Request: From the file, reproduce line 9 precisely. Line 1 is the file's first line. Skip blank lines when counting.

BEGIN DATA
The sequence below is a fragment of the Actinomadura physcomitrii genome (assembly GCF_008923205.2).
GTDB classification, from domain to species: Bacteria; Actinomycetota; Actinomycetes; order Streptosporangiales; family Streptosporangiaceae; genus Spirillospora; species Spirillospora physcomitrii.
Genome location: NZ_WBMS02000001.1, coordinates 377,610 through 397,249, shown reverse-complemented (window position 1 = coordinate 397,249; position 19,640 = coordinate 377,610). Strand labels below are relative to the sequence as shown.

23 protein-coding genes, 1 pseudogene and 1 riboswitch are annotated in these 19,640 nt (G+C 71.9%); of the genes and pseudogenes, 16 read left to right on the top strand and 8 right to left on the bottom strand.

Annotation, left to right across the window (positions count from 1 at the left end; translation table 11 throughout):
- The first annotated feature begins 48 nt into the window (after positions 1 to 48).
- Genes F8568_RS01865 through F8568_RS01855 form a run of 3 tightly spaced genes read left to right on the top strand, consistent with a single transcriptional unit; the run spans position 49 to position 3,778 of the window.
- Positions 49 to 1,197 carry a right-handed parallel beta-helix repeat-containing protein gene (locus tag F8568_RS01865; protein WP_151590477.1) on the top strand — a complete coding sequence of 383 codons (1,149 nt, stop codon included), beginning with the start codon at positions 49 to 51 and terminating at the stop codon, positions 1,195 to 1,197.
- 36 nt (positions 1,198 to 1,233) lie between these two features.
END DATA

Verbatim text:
- 36 nt (positions 1,198 to 1,233) lie between these two features.